PORTLAND, Ore. (KOIN) — The world’s oldest performing drag queen — Darcelle — got his inspiration from a brash, irreverent and irresistible Portland legend named Gracie Hansen.
Gracie was a small-town girl from Morton, Washington who was destined to be a star. In the mid-1950s, Gracie did variety shows in Morton to raise money for the PTA using local talent called the “Morton Follies.” The follies attracted a big following until they were shut down in 1958.
“Some of the things were just too adult for the PTA,” Gracie explained a few years later.
But the end of the follies led to Gracie’s big break. The World’s Fair came to Seattle in 1962 and a friend talked her into taking her show there. Fair organizers wanted $100,000; she raised $90,000 in cash.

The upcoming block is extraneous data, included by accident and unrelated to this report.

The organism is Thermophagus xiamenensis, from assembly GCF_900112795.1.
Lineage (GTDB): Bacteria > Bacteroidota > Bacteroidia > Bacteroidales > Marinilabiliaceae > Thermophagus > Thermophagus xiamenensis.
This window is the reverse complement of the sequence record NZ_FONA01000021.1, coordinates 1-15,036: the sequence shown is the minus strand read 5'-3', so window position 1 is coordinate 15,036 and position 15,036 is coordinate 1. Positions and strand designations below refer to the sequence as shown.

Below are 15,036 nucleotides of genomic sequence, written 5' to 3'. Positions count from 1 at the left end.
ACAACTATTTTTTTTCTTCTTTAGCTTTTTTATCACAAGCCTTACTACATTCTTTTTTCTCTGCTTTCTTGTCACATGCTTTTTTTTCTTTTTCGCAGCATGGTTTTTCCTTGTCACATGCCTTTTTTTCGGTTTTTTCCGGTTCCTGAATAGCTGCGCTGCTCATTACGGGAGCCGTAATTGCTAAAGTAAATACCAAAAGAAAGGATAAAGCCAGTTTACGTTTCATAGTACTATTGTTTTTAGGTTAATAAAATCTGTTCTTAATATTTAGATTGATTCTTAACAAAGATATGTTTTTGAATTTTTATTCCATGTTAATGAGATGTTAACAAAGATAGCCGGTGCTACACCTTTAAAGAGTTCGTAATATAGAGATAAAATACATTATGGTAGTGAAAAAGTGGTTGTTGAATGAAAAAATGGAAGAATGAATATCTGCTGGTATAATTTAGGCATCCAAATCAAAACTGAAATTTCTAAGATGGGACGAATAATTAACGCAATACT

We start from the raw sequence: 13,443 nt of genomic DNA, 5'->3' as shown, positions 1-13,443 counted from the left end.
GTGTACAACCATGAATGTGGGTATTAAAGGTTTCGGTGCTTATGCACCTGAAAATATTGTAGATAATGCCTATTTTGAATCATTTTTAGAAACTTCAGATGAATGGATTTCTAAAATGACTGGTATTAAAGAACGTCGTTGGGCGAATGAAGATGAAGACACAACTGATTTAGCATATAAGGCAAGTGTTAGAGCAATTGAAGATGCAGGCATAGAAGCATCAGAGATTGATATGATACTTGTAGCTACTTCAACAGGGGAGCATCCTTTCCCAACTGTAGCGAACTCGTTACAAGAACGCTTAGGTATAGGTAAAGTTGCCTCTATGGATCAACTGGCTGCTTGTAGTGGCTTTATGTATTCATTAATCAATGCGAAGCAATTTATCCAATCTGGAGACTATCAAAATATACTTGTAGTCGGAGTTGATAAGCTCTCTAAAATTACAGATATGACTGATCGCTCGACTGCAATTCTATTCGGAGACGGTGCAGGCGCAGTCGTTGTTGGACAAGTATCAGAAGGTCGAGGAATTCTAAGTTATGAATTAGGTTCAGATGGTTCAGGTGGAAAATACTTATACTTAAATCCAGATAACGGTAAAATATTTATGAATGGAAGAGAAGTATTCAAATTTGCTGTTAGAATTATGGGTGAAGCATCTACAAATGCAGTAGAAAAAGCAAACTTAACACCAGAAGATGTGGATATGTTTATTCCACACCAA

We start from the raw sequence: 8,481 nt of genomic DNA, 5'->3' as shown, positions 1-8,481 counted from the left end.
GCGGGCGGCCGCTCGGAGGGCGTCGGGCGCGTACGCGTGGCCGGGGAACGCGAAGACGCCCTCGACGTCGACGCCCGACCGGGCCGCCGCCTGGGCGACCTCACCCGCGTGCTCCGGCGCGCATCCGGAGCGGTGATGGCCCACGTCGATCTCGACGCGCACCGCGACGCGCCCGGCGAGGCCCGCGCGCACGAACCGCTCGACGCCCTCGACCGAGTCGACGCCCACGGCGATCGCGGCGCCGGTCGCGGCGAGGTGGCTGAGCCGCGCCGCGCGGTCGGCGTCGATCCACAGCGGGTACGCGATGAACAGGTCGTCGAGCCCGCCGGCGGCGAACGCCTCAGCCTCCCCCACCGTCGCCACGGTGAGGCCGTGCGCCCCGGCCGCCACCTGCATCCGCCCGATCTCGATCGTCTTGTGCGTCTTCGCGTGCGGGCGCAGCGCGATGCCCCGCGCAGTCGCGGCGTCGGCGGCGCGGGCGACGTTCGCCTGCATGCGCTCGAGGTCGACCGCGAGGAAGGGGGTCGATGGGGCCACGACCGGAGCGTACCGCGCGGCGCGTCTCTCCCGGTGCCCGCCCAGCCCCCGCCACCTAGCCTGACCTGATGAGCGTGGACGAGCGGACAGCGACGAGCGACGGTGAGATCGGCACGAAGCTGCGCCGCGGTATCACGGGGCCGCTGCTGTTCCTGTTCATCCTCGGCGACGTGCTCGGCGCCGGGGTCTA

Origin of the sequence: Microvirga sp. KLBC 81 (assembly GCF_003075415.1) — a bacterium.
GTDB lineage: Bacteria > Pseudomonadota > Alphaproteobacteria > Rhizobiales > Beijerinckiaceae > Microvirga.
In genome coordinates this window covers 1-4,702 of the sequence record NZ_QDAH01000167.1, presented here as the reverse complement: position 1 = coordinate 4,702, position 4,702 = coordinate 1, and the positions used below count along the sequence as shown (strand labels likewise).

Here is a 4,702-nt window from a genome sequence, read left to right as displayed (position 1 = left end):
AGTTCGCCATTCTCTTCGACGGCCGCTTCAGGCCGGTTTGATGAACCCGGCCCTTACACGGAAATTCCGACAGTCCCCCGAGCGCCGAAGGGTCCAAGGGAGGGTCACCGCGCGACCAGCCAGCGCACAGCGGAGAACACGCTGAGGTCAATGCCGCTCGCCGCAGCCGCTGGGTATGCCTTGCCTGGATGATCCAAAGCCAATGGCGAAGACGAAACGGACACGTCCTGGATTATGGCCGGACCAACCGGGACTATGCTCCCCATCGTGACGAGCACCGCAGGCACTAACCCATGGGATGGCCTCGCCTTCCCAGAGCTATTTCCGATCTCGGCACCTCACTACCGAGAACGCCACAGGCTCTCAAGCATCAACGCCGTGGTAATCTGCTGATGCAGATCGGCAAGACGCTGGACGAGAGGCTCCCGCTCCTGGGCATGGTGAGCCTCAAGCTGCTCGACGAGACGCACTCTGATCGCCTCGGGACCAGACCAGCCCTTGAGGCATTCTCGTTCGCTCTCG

Gracie opened a Vegas-style show called “Gracie Hansen’s Paradise Pavilion.” Don Horn of Portland’s Triangle Productions said, “She was the largest moneymaker at the Seattle World’s Fair.”
Her success caught the attention of Harvey Dick, the owner of the Hoyt Hotel in Portland’s Old Town. He spent $1 million to give Gracie her own Roaring Twenties showcase. It attracted celebrities from Johnny Carson to Count Basie and Duke Ellington. The show sold out night after night until Gracie called it quits. “But for about five or six years, the Hoyt was the thing on the West Coast,” said Horn.
Gracie ran for Oregon governor in 1970 and came in third in the Democratic primaries.
Horn collected much of Gracie’s memorabilia and his good friend Darcelle owes much of his persona to Gracie.
“When she died, she actually willed him most of her other stuff,” said Horn. “So some of the dresses he originally wore on stage were Gracie’s.”
Gracie died in 1985 after battling multiple health issues, including diabetes that took one of her legs. She was 63. “She wanted to be bigger than life — and she was,” said Horn.